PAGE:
SOME of the City’s biggest accounting firms are facing restrictions on the services they can sell to audit clients, after the financial reporting watchdog launched a review of rules designed to maintain auditor independence.
The Auditing Practices Board (APB), a division of the Financial Reporting Council, said it would review whether the sale of non-audit services to audit clients could jeopardise an accountancy firm’s autonomy.
One of the options the APB is considering is a ban on the sale of certain services – such as tax planning and management consulting – as well as a greater level of disclosure in instances where an accountancy firm has sold extra products to an audit client.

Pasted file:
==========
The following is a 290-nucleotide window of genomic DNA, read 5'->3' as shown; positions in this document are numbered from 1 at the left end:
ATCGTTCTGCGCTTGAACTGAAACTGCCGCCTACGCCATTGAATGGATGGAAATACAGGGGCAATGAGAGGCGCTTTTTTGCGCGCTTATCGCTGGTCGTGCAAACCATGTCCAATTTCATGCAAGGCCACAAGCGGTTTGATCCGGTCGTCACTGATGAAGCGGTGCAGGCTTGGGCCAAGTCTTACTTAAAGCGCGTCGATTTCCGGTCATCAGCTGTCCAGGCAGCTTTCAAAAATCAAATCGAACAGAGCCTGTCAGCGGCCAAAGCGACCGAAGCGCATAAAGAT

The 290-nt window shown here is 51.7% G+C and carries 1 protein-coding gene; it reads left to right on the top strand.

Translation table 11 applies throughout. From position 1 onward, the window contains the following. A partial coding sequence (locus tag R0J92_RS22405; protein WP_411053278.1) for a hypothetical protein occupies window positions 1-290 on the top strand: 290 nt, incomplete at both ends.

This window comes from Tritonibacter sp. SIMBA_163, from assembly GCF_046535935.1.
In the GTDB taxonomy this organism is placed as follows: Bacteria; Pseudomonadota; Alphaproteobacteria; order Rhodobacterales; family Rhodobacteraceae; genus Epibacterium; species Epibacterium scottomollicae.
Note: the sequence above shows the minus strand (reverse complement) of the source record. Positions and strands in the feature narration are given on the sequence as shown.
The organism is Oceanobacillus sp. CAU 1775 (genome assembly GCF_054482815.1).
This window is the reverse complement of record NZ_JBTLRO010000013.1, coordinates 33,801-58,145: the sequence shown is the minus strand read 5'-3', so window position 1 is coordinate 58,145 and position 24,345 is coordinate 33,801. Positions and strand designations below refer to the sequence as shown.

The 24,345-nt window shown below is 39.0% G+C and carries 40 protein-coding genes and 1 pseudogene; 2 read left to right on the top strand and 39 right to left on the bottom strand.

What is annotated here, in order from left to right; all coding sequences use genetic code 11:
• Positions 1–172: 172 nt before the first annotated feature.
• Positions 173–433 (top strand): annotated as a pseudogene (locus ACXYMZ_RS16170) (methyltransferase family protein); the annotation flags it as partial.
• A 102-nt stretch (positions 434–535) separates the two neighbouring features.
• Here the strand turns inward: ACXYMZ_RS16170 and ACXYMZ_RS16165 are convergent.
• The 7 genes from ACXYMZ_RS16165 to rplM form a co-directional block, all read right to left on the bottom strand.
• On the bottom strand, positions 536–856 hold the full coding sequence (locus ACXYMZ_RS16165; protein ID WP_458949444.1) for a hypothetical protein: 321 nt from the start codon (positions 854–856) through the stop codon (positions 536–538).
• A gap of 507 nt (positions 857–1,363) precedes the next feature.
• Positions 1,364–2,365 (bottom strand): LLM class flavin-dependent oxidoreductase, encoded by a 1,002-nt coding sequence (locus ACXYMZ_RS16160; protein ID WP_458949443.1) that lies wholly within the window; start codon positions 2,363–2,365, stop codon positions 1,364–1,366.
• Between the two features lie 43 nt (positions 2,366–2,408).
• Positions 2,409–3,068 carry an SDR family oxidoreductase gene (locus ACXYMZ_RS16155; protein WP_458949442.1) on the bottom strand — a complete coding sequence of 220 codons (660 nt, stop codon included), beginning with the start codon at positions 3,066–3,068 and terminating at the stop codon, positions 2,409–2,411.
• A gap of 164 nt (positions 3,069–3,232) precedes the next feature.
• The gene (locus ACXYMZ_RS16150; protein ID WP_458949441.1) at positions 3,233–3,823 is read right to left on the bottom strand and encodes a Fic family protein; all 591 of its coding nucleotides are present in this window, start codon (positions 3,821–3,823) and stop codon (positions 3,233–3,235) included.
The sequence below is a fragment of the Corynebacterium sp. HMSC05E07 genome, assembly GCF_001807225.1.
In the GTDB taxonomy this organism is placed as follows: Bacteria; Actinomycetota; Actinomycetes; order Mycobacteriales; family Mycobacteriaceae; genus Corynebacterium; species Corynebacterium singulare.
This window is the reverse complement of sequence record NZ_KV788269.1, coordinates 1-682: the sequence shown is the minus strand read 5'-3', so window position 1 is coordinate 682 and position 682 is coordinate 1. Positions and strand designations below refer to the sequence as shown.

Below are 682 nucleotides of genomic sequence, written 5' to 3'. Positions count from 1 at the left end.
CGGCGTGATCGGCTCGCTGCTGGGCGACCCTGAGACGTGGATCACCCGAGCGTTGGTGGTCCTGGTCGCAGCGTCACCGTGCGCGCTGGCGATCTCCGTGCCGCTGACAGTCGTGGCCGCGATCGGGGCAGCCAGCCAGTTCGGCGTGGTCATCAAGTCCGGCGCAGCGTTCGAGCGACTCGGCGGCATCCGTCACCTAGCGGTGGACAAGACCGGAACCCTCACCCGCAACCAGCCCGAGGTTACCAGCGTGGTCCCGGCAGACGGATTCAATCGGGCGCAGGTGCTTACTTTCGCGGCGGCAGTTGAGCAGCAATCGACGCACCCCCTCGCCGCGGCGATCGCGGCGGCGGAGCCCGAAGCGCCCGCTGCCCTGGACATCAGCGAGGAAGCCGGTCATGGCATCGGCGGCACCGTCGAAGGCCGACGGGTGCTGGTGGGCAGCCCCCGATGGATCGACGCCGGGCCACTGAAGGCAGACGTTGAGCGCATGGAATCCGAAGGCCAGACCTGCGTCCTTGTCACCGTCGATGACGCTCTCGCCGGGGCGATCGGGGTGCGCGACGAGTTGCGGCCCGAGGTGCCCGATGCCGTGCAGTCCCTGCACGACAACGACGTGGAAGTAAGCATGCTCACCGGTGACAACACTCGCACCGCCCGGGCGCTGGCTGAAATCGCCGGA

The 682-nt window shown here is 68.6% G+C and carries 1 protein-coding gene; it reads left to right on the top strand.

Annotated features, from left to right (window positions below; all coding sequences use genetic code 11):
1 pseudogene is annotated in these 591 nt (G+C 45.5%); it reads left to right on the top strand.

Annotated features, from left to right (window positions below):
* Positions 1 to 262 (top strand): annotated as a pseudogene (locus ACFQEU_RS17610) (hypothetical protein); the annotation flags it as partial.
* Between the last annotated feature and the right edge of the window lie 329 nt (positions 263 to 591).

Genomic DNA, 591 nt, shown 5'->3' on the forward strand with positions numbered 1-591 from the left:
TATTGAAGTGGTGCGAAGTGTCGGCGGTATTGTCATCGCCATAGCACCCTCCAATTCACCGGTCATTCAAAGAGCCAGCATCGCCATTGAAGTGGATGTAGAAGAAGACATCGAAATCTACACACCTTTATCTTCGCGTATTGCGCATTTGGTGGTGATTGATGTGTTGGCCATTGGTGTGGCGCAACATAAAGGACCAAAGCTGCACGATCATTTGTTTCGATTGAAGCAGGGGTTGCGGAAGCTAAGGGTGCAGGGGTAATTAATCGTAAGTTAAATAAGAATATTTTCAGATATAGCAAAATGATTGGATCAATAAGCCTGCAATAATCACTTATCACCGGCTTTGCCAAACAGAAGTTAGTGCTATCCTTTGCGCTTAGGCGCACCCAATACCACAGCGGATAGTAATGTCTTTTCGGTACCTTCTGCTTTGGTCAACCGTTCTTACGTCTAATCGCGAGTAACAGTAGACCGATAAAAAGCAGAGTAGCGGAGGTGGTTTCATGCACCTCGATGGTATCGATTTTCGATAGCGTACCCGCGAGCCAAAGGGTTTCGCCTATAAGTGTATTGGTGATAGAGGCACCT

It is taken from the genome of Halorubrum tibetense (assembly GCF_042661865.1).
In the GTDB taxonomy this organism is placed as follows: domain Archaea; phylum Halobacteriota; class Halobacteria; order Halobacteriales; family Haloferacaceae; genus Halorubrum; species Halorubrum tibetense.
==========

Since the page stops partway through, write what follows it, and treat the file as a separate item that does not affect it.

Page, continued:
Some politicians are worried that an accountancy firm could give favourable opinions on a company it hopes to win other business from, creating a conflict of interest.
Since the Enron scandal, which highlighted the perils of auditors becoming too entwined with clients, British audit committees have been required to monitor non-audit services. The FRC says revenue from non-audit services has gone down in recent years.